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Improve your pipetting technique

Good pipetting techniques - the benefits

Good pipetting techniques - the benefits

Good pipetting technique helps scientists achieve more reliable results from their experiments. Nothing is more frustrating than having to repeat an experiment because poor pipetting technique offset the accuracy of aspirated volumes by 10-50%. Good pipetting technique may also help avoid embarrassing retractions of manuscripts from journals after peers fail to replicate an experiment. Proper pipette technique not only improves experimental outcomes, but it also helps protect the scientist from injury resulting from poor micropipette technique. As proper pipetting technique encompasses the use of ergonomic pipettes, this can also translate to a long-lasting investment for your laboratory. By choosing CAPP’s range of ergonomic pipettes labs have the benefit of long-lasting and robust tools that can be used for a very long time. When coupled with the use of CAPP’s premium filter tips and pipette cone filters that protect pipette shafts from potentially harmful splashes, good pipette technique will save on the cost of equipment replacement.

How to pipette - the essential guide

systematic and random pipetting errorThe art of using a pipette correctly can be taught in a few life-changing steps. Life-changing because once you have learned how to use proper pipette technique, the skill can be leveraged to produce scientifically accurate and precise volumetric measurements. First, choose a comfortable and ergonomic pipette such as the CAPPSolo single channel pipette. An ergonomic pipette will make the user comfortable and accelerate learning. Second, practice setting the volume correctly with the intuitive counter-mechanism. Hold the pipette at eye level to avoid parallax error. Third, load an ExpellPlus filtered pipette tip and gently press the plunger to the first stop. Lower the pipette tip into the liquid to be transferred (2-5 mm depth) and hold it there for 2-3 seconds. Smoothly release the plunger to aspirate the liquid and wait a few seconds for the tip to fully load the liquid. Carefully lift the pipette in a vertical position and dispense the liquid into the desired container by smoothly pressing the plunger to the second stop. Lift the pipette with a wiping action against the interior of the container to release any remaining fluid. With that, you now have the basics of how to pipette and you can progress on your journey of learning proper pipette technique with confidence.

The impact of pipetting technique

pipetting techniqueThe impact of proper pipetting technique is hard to estimate for the untrained user. For seasoned micropipette users, proper pipette technique is invaluable. Good pipetting technique yields accurate and precise liquid transfers with minimum risk of error. Accuracy and precision are vital aspects of pipetting, and they are best preserved by investing in proper pipette technique. As such, proper pipette technique may be the difference between a life-saving diagnosis and an erroneous misdiagnosis for patients that are ill. Good micropipette technique will often contribute towards the execution of replicable experiments that are the bedrock of life sciences. With good micropipette technique scientists can gain the confidence and respect of their peers, while avoiding the embarrassing outcomes of well-designed experiments failed by poor pipette technique. While the low accuracy resulting from poor pipette technique may not always result in severe consequences for scientists, developing the skill of good pipetting technique will have a huge impact on the outcomes of their experimental assays.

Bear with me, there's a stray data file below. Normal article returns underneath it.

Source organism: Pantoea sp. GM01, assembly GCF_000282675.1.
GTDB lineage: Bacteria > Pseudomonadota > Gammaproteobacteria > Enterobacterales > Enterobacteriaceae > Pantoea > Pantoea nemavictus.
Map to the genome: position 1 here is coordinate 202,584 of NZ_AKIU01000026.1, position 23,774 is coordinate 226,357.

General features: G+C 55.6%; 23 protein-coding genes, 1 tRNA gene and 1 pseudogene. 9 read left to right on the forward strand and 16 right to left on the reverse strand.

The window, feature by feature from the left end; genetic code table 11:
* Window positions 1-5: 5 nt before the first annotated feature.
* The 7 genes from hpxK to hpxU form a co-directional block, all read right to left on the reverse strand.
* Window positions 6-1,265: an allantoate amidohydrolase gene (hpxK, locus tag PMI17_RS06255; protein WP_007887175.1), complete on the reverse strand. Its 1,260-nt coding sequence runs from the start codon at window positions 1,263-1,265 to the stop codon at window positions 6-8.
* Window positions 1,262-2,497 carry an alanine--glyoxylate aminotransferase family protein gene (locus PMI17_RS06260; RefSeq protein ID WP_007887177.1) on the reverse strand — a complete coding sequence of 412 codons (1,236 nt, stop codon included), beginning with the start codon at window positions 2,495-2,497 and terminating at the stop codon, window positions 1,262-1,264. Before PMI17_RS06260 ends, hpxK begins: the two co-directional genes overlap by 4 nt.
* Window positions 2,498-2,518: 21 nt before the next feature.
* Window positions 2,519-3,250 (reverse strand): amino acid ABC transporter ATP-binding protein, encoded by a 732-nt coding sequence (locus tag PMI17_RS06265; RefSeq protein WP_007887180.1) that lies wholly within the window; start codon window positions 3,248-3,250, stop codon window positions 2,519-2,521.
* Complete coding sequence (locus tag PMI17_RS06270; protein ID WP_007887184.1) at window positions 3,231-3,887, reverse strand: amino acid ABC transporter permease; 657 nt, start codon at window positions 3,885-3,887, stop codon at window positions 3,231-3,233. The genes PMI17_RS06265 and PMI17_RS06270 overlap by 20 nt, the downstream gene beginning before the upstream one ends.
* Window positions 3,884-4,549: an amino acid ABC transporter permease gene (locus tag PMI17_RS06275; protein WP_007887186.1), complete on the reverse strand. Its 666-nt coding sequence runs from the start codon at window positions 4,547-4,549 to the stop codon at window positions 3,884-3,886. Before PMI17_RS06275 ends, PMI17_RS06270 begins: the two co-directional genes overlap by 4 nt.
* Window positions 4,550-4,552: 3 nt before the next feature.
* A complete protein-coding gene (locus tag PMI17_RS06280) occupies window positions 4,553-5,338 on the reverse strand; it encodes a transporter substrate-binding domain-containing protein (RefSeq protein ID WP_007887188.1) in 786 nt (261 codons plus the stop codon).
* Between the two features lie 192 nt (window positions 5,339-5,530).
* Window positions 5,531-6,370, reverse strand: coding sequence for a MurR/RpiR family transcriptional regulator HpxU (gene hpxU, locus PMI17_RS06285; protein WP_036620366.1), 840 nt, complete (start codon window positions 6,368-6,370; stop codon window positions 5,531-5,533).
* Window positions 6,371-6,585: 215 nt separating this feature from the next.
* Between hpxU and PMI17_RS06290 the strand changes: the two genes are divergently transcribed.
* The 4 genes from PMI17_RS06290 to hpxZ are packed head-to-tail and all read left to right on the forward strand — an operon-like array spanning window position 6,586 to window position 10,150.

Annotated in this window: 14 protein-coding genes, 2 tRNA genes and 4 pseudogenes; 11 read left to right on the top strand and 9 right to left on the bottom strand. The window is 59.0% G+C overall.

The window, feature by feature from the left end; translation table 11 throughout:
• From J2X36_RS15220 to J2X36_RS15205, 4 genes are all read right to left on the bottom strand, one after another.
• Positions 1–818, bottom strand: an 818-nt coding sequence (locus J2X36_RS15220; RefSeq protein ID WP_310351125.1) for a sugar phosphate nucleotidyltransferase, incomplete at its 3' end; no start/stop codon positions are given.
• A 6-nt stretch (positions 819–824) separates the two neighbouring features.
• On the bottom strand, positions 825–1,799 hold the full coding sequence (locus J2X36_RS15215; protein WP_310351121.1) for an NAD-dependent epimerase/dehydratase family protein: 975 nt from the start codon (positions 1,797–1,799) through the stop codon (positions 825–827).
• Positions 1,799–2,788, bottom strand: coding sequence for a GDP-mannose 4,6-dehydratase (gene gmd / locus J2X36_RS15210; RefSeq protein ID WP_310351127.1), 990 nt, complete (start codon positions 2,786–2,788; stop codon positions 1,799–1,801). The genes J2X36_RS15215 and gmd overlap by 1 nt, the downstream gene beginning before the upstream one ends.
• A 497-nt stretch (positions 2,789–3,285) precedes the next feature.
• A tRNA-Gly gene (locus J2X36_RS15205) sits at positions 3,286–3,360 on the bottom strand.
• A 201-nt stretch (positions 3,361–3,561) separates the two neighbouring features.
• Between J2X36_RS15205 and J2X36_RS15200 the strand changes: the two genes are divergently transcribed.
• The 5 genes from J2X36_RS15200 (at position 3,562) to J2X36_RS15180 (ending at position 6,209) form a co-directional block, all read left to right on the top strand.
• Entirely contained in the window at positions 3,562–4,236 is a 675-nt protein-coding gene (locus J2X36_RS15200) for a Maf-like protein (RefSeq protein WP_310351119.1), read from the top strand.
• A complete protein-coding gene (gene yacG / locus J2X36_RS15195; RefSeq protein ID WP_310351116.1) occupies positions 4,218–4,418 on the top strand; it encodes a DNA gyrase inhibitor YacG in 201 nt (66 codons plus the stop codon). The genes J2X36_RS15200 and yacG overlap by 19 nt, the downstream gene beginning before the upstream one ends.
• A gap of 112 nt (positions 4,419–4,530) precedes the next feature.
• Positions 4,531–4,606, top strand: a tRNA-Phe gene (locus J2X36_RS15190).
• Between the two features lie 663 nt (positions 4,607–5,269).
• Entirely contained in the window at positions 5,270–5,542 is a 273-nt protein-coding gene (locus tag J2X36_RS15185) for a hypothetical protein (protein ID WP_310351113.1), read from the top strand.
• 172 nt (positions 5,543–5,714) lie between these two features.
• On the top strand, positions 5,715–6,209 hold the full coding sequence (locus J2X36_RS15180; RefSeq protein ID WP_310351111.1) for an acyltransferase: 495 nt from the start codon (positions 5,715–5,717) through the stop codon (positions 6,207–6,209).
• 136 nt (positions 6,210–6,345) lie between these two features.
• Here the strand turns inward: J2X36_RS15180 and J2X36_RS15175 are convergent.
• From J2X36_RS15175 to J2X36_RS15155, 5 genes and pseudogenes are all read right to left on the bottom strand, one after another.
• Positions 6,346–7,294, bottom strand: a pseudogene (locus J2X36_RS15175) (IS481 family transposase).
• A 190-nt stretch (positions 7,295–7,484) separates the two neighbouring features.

Pipetting technique is a term that is used to refer to the full scope of a user's interactions with a pipette as they conduct their experiments. As would be expected, some practices are termed proper pipetting technique and help the user maintain a high level of accuracy and precision in their volume transfers. Bad pipetting technique, on the contrary, may introduce error and produce inaccurate volume transfers that would be difficult to replicate. Proper pipette technique depends on a range of factors with the most significant being the user and their instruments of choice. The user-dependent aspects of proper pipette technique are a learned skill. We wrote this blog post to provide some helpful tips for users to improve their micropipette technique. With diligent study and careful practice, it will become easy for most scientists and lab technicians to produce reliable results from their volume transfers. As for the equipment-dependent aspects of proper pipetting technique, choosing high-quality pipettes and pipette tips will significantly improve pipetting technique.

Developing good pipetting technique is critical for producing dependable results and it is achievable with the right guidance. For new scientists, we recommend starting with our guide on common pipette handling errors to develop an awareness of potential pitfalls when using micropipettes. By developing a clear understanding of pipetting error, it becomes easier to recognize where you need to improve your micropipette technique. Second, we recommend practicing your pipette technique by aspirating a fixed volume of distilled water ten times, onto a weighing boat on a calibrated balance. Take note of the average of the ten values and determine your systematic error. As you pipette each week, check to see if your systematic error is reducing. Third, select a premium micropipette such as the CAPP Ecopipette that is designed to help you improve your micropipette technique. This ergonomic pipette feels comfortable in the hand and reduces strain - a major contributor to poor pipette technique.

When you use poor pipetting technique the risk of introducing error increases. Poor pipette technique may result in systematic error which is manifested as inaccurate volume transfers. Inaccurate volumes may alter the concentration of reaction mixes leading to failed experiments. Wrong micropipette technique may also increase the risk of imprecise pipette performance (random error). When such errors are introduced, the reliability of the experiment is lowered, and downstream processes may be negatively affected. Check out our helpful guide on pipette error to learn more. In addition to the risk of poor-quality results, wrong micropipette technique may also damage the shaft of the micropipette. This can usually be prevented by using reliable filter tips. Filter tips are a great option for training new personnel good pipetting technique. Lastly, wrong pipette technique may put the user at the risk of injury. This risk increases exponentially when one pipettes large sample numbers several times a week. To mitigate this risk, you may use a comfortable pipette that is designed to provide advanced protection against repetitive strain injury.